Wakabayashi et al.  reported that smaller FAZ areas resulted in better visual acuity after resolution of ME, and Parodi et al.  reported that the association between ME and visual loss was weak, although an increase in the FAZ area was closely associated with visual loss. As shown, most of the previous studies reported associations between the FAZ area and the visual prognosis in cases of retinal vascular disease [17, 23, 26,27,28,29]. However, studies on the association between the FAZ area and the ME recurrence are lacking. Our study found that the recurrence group had wider superficial and deep FAZ areas after resolution of ME than did the no ME recurrence group, with the values for the superficial FAZ area showing greater statistical significance. Unfortunately, we did not analyze whether the FAZ areas changes over time after ME resolution; therefore, additional studies are needed to establish the changes in the FAZ areas following ME resolution.
In the present study, the extent of perifoveal capillary ring loss in the SCP and DCP was significantly higher in the recurrence group than in the no ME recurrence group, and it indicated that ring destruction was more severe at the DCP level than at the SCP level in the recurrence group. Identification of the DCP status by OCTA is very important for the detection of macular ischemia . Deep capillaries play a role as a watershed zone that supplies blood to the outer plexiform and inner nuclear layers , and the necessary oxygen to the inner segments of visual cells under scotopic conditions . Destruction of a capillary ring is an indicator of macular ischemia, and destruction of the superficial and deep perifoveal capillary rings promotes VEGF secretion, which may cause ME to occur more readily because of increased vascular permeability.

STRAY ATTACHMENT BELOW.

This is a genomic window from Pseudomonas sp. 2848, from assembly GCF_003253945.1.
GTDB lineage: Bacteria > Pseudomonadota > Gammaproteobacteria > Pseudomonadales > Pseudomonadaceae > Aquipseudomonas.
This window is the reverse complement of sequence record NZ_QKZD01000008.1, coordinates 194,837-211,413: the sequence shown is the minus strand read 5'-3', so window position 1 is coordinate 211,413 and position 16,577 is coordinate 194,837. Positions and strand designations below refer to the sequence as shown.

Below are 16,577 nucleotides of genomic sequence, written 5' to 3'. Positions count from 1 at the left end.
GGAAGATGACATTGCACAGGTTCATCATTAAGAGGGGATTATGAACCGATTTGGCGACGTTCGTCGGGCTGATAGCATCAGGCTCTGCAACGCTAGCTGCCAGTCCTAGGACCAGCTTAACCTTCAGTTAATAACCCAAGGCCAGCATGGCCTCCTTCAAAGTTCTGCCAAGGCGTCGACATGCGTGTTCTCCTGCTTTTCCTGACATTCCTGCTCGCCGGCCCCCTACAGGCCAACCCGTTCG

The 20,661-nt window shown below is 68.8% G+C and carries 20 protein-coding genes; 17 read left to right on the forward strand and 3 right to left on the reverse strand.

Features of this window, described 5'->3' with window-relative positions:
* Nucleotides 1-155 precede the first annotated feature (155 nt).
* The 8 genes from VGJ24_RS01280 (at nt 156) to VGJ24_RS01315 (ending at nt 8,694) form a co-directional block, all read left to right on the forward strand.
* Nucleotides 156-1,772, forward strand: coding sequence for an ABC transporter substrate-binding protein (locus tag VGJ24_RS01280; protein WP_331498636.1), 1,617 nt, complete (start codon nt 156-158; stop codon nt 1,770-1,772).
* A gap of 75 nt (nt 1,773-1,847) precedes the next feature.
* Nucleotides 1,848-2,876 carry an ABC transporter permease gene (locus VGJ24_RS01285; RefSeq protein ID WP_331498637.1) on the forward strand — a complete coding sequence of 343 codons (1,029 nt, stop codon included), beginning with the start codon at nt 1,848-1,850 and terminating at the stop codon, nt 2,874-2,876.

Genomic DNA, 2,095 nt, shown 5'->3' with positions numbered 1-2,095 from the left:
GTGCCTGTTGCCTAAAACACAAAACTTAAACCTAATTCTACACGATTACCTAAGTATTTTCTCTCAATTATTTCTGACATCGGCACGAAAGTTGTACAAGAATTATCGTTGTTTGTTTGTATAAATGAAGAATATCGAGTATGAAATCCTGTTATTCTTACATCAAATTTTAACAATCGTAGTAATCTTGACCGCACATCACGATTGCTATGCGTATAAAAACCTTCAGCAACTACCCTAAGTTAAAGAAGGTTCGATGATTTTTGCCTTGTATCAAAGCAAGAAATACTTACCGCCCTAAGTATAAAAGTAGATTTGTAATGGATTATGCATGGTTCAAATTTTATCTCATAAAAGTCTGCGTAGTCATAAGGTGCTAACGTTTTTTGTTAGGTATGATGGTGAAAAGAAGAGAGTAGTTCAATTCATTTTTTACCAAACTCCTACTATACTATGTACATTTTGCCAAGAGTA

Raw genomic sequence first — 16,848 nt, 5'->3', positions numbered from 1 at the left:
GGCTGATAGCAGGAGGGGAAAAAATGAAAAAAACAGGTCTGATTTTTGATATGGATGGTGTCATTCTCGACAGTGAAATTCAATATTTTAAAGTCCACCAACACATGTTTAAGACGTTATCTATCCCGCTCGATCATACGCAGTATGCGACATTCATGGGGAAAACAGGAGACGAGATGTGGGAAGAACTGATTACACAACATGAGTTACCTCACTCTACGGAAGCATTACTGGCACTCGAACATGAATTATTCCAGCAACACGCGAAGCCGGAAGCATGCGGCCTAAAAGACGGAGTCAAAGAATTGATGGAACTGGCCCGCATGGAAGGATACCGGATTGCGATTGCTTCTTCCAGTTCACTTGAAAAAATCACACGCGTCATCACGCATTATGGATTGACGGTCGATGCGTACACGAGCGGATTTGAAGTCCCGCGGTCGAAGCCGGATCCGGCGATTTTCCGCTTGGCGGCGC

The relationship between retinal perfusion state and ME recurrence in BRVO has not been established. Hasegawa and colleagues  reported that patients with a severe reduction in the macular VD on en face OCTA SCP images exhibited fewer recurrences of edema and required fewer intravitreal anti-VEGF injections. Sakimoto and colleagues  divided the macular perfusion into three grades using FAG; full perfusion area, partial perfusion area, and nonperfusion area. They found that a partial perfusion area with a dilated and irregular capillary net was a source of macular edema.
The macular VD is the numerical value of the area occupied by retinal large vessels and capillary networks in binary reconstructed images. It is widely used to evaluate retinal microvascular state quantitatively. In this study, we checked the macular VD using 3 × 3 mm scan patterns and the hemi-VD disparity of both the SCP and DCP. Our results showed no difference in the macular VD between the recurrence and no ME recurrence groups, although the recurrence group showed greater hemi-VD disparity between the affected hemi- area and the unaffected hemi-area in the SCP and DCP. Moreover, the hemi-VD disparity in the DCP was particularly higher in the ME recurrence group.
The possible explanations for the opposite outcomes between macular VD versus hemi-VD disparity and edema recurrence are as follows. The VD does not provide retinal vascular flow states such as flow rates and leaks that evaluate the activation of retinal vein occlusion. The hemi-VD disparity can reflects the difference of ischemic damage from retinal vein occlusion in the affected areas and the unaffected areas. In addition, the secretion of VEGF is stimulated by the relatively hypoxic retina, especially the border zone of the nonperfusion area. We suggest that the amount of VEGF secreted by retinal tissues increases with the severity of the hemi-VD disparity. Rather than the macular VD, the VD disparity in hemi-areas may reflect disturbances in edema control and contribute to the recurrence of ME in BRVO. Yeung et al.  found that the ratio of VD in the DCP relative to the SCP is more important in regulating the macular fluid dynamics. The capillary damages in the DCP may affect the macular edema. Our study showed that the hemi-VD disparity in the DCP was higher in the ME recurrence group, which is more related to ME recurrence in BRVO.